Of all the micronutrients found in tomatoes, lycopene is certainly the most talked about: we have dedicated a whole article on the health benefits of lycopene so we won't be discussing it in detail here; suffice it to say it is one of the most powerful natural antioxidants and it has been shown by preliminar studies to be protective against several age-related diseases such as colorectal, prostate, breast, endometrial, lung, and pancreatic cancers, as well as some cardiovascular diseases.
There's a very interesting study published in the American Journal of Clinical Nutrition: in patients with colorectal adenomas, a benign tumor that is often a precursor of colorectal cancer, blood levels of lycopene were 35% lower compared to subjects with no adenomas (beta-carotene also was be 25.5% lower, although according to researchers, this difference was not significant). In their final (multiple logistic regression) analysis, only low levels of plasma lycopene (lower than 70 microgram per liter) and smoking significantly increased the likelihood of colorectal adenomas by, respectively, 230% and 302%.
In a study published in the Journal of the National Cancer Institute, animals were fed a lycopene-rich diet and given N-methyl-N-nitrosourea (a powerful carcinogen) and testosterone to induce prostate cancer. Their risk of death from prostate cancer was about the same as rats fed a normal diet.
However, animals given whole tomato powder had a 26% risk reduction of death by prostate cancer. By the end of the study, 80% of the control group and 72% of the animals fed lycopene had died from prostate cancer, versus only 62% of the animals fed whole tomato powder. In addition to this, the groups were subdivided into a calorie-restricted group and a normal-fed group: the calorie-restricted had the best survival rates, with a 32% lower risk of dying from prostate cancer.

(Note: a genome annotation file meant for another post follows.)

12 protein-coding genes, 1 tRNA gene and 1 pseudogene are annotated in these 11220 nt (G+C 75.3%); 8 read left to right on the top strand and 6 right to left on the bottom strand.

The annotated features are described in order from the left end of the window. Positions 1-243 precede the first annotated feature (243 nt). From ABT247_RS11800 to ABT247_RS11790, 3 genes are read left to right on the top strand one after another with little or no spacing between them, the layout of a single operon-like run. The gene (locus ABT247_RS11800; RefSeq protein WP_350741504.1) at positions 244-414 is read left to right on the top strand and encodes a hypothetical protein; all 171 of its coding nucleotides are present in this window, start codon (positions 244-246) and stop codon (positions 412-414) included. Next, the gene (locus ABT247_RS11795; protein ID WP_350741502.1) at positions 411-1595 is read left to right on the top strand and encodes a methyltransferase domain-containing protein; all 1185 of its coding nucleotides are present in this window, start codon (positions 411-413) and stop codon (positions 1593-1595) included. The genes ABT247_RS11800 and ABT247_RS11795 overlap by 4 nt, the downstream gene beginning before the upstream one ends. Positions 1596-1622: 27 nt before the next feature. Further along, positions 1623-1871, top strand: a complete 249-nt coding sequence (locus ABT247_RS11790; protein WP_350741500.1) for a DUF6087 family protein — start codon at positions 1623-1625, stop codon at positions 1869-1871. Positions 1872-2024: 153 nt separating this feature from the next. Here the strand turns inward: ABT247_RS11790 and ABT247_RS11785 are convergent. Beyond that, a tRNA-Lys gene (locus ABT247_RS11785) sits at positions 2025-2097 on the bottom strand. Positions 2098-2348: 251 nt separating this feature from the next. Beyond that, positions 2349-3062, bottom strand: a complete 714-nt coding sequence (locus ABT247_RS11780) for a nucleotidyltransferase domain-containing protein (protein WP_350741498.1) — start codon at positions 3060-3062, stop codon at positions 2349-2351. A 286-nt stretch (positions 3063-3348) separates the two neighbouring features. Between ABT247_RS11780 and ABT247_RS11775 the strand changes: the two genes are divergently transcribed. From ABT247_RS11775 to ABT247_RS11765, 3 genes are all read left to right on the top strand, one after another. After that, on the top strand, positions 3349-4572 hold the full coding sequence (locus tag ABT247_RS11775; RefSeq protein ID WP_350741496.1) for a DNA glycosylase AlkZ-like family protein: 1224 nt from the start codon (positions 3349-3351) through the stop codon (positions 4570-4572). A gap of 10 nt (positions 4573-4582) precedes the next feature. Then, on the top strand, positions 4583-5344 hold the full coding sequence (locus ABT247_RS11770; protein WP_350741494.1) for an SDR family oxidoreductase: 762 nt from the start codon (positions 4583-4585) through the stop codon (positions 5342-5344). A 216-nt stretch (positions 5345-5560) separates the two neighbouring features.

As this study shows, a diet low in calories with whole foods is much more effective at improving your health than a high-calorie diet with concentrated supplements such as lycopene.
Another meta-analysis of 21 studies, published in "Cancer Epidemiology Biomarkers and Prevention" confirms that eating tomatoes, especially cooked tomatoes, provides protection against prostate cancer. Please note that meta-analyses are considered the most reliable type of study in medical research, due to the high number of studied subjects and the broader analysis.
This study found that men who ate the highest amount of whole, uncooked tomatoes had an 11% reduction in risk of developing prostate cancer, versus a 19% reduction for those who ate cooked tomatoes. The percentage of risk reduction seems to be quantity-related, since eating fractional amounts of tomatoes provided fractional amounts of risk reduction (e.g. a 3% risk reduction for a 6-ounce serving/day of raw tomatoes).
The Journal of Nutrition published a 3-year study with two groups of subject: on group consisted of subjects with pancreatic cancer, the other one of healthy people of the same age and sex.
After adjusting for other statistical variables such as province, folate intake, calorie restriction etc, the study found that subjects consuming the most lycopene had a 31% reduction in their risk of pancreatic cancer.
The study was also extended to micronutrients very similar to lycopene: those whose diets were richest in beta carotene or total carotenoids reduced their risk of pancreatic cancer by 43% and 42%, respectively.
In addition to lycopene, tomatoes also contain several different antioxidants with health-promoting effects.
For example, tomatoes are an excellent source of the water-soluble vitamin C, and the lipid-soluble vitamin A (through its concentration in beta-carotene). Several independent studies have shown that increased intakes of vitamin C and A help protect against DNA cell damage, an important risk factor for cancers, atherosclerosis and diabetes, as well as many other age-related diseases. Antioxidants work by quenching the oxidant power of free radicals, who are responsible for oxidative stress of the cells and increased DNA mutation rates.
Tomatoes are also a very good source of dietary fiber, which has been shown to reduce "bad" cholesterol levels, regulate blood sugar levels, and help prevent colon cancer. A cup of fresh tomatoes will provide 57.3% of the daily recommended value for vitamin C, plus 22.4% of the DV for vitamin A, and 7.9% of the DV for fiber.
Tomatoes contain important amounts of niacin, vitamin B6, and folate, which are strongly related to a reduction in heart disease risk. Niacin has been used for years as a safe way to lower high cholesterol levels,while potassium has been proven to lower high blood pressure and reduce the risk of heart disease.